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The Science And Benefits Of Opening A 529 College Savings Plan For Children: 5 Things To Know

The Science And Benefits Of Opening A 529 College Savings Plan For Children: 5 Things To Know

college savings plan

Photo by Larry Crayton on Unsplash, https://www.faams.org/early-childhood-focus-groups-theres-still-time-to-give-your-input/larry-crayton-oj77q2yijzi-unsplash/

Uché Perkins, who tweets under the handle @JustAFamilyMan_ , reached out to his 3,247 followers and urged them to please open up a 529 college savings plan as soon as possible if they have children.

“It does not matter if you contribute $25 a month or $100 a month. Your children will thank you later, because of the magic of compound interest,” wrote Perkins, who identifies as a husband, #GirlDad x 2, Black American & Igbo, and alumnus of the University of Maryland Francis King Carey School of Law.

Many parents are familiar with 529 college saving plans but don’t fully use the program, according to Michael Aloi, a wealth management advisor at Summit Financial, LLC.

Here are five things to know about the science and benefits of opening a 529 college savings plan for children.

For a child born today, average cost of college will more than double

The average cost of public in-state college tuition, fees, room and board in 2020-21 is $26,820 a year and $54,880 for a four-year private college, according to a recent study by the College Board. For a child born today, the annual cost of college is expected to more than double to $57,517 for public college and reach $131.657 a year for private college, according to a recent study by J.P. Morgan.


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Perkins shared an outline of his college saving plan for his daughters. He wrote that he contributes $100 per month to each daughter’s 529 plan through the state of Maryland and T. Rowe Price.

“I picked an index fund that tracks the S&P 500,” Perkins wrote. “And I opened it up for both of them as soon as they were born. At a 10% ROI, in 18 years they should each have $58k.”

What is a 529 College Saving Plan?

A 529 college savings plan is a state-sponsored investment plan that enables you to save money for a beneficiary and pay for education expenses. You can withdraw funds tax-free to cover nearly any type of college expense and 529 plans may offer other state or federal tax benefits.

Contributions are after-tax — there is no federal tax-deduction up-front for 529 plans. Earnings grow tax-deferred, and withdrawals for qualified higher-education expenses (room, board, tuition and some fees) are income-tax-free, Aloi wrote in a Kiplinger report.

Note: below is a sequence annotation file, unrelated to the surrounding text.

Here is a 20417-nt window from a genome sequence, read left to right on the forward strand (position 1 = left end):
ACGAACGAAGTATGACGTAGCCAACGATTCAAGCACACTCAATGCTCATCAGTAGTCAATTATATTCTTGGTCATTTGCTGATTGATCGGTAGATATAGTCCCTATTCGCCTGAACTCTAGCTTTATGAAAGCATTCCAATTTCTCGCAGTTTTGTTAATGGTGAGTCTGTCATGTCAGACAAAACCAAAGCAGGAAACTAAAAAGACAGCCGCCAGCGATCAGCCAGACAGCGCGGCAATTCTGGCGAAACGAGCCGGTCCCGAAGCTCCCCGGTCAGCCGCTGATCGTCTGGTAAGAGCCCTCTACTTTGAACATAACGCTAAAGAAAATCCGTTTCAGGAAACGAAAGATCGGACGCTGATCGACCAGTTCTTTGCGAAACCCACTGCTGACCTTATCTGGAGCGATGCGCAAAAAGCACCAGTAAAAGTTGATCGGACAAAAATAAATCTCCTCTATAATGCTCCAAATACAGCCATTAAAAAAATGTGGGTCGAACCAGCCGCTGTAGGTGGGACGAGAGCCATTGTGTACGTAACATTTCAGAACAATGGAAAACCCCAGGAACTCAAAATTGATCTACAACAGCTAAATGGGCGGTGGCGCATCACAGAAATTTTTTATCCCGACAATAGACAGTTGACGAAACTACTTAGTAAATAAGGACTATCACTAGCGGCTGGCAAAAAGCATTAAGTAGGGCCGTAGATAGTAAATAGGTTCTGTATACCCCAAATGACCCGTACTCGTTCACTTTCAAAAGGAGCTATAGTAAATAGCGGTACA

In addition, assets in a 529 plan get preferential financial aid treatment when owned by a parent. A maximum of 5.64 percent of parental assets count toward a family’s Expected Family Contribution (EFC) when applying for federal financial aid, versus 20 percent of a student’s assets, according to Savingforcollege.com, Aloi wrote.

The cons? There’s a 10-percent penalty on withdrawals for not using 529 money for college, and the earnings are income taxable.

Making the most of a 529 college savings plan

There are several ways to make monthly contributions to a 529 plan, according to Vanguard. These include an age-based mutual fund, building your own fund, or bonds.

Age-based options are all-in-one portfolios that help you invest for college with a specific target date. The assets shift from riskier investments to more conservative bonds as your child gets older and closer to the first year of college.

“This makes sense, as you want 529 money to be conservative as the child gets closer to withdrawing the money for college,” Aloi wrote for Kiplinger. “Age-based funds are set-it-and-forget choices, meaning busy parents don’t have to manage the investments themselves.”

Or you can build your own 529 portfolio and invest in index funds as a part of it. For children more than five to seven years away from college, parents may want to consider an all-equity portfolio to maximize growth, Aloi wrote.

Risk of inflation

Forbes recently reported that the cost of attending college rose more than twice as fast as inflation. For example, between 1985 and 2018, college costs rose 497 percent. “Good luck beating that inflation rate with low-yielding bonds,” Aloi wrote. “If interest rates rise, bond prices may fall, making bonds by some measures riskier than stocks.”

“Inflation is the real risk to a newborn, not a stock market correction when the child is 5 years old,” Aloi wrote. “Not only that, but if interest rates rise, bond prices may fall, making bonds by some measures riskier than stocks.”

Other things to consider in a college savings plan

Aloi recommends starting by reviewing your home state’s 529 plan vs. an out-of-state 529. Does your state offer a tax break for contributions to its 529 plan? How do the fees compare for your tate’s 529 versus another state’s plan? You can use a 529 plan in other states. Some, including California and New Jersey, offer no state tax break for contributions.

“Either way, you should compare the fees and mutual fund options in your state’s plan versus an out-of-state 529,” Aloi wrote. “Just because a state offers a state tax deduction for your contributions doesn’t make it a ‘good plan.’ Besides, the state tax deduction doesn’t usually amount to much either. Other states’ 529 plans may offer lesser fees or better mutual fund selection.”

Perkins @JustAFamilyMan_ wrote, “If your state does not have its own 529 Plan, Fidelity does offer such services. I personally prefer to use index funds to track the S&P 500 because they have a better track record.”

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